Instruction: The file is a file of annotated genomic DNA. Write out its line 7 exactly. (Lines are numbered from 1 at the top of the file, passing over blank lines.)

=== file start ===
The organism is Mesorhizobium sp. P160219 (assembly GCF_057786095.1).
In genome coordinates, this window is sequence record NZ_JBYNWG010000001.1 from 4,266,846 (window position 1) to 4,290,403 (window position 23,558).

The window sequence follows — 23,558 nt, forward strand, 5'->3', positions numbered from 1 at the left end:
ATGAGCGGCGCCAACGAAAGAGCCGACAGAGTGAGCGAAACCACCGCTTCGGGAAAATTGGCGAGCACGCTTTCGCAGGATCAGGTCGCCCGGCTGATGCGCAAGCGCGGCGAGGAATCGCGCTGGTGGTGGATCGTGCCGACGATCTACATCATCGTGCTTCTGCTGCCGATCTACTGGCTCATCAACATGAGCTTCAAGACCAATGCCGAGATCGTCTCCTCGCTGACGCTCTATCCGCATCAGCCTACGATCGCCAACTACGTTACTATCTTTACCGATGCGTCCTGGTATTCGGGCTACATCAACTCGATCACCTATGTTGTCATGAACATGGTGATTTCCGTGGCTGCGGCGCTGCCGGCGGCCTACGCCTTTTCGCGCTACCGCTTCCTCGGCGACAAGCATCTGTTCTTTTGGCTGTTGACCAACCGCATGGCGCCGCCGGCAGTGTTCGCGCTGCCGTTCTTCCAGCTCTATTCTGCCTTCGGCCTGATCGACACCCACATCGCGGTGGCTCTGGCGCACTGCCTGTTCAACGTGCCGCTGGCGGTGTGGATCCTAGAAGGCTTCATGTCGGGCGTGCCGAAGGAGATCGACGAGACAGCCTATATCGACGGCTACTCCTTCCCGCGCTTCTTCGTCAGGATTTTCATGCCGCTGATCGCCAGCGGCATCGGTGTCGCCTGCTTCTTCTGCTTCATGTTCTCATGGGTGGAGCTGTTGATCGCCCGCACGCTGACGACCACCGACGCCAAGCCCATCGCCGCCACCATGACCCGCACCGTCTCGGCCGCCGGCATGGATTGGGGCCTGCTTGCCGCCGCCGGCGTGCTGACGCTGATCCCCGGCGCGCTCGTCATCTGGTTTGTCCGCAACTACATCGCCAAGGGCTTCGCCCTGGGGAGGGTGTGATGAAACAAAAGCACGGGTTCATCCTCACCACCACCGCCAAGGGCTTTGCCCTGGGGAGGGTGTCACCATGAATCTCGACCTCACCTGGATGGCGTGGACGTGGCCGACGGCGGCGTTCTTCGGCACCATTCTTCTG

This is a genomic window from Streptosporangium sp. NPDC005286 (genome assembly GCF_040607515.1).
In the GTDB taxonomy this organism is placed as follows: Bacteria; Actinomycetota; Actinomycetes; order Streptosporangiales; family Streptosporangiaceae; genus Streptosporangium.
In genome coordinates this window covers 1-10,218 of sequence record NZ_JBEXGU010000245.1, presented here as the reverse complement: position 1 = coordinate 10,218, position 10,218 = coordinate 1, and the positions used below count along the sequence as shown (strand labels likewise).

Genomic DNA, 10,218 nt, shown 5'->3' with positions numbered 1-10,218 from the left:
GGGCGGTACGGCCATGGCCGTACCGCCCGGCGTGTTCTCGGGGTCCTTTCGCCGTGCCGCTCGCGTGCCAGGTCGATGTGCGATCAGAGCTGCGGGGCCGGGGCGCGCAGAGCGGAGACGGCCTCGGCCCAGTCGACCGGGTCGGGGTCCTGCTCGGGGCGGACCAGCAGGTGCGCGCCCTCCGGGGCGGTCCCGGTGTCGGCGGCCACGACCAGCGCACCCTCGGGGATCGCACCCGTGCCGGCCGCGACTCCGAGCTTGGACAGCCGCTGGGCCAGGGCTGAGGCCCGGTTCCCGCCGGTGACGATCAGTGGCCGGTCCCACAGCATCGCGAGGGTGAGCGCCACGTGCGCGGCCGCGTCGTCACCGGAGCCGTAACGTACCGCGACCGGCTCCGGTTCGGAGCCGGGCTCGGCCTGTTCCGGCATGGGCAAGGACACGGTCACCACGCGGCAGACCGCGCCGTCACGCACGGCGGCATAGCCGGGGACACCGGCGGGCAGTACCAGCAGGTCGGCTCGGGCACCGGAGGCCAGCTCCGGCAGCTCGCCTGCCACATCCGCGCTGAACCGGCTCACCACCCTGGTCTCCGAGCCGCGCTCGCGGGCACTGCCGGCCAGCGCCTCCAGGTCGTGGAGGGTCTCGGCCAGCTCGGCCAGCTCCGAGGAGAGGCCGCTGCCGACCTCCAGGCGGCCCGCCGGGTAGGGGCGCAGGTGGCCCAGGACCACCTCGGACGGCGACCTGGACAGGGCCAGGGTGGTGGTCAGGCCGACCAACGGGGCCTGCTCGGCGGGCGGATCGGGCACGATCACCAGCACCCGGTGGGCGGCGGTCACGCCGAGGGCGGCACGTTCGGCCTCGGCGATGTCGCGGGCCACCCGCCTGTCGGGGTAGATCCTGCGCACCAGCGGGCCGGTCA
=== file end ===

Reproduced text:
In genome coordinates this window covers 1-10,218 of sequence record NZ_JBEXGU010000245.1, presented here as the reverse complement: position 1 = coordinate 10,218, position 10,218 = coordinate 1, and the positions used below count along the sequence as shown (strand labels likewise).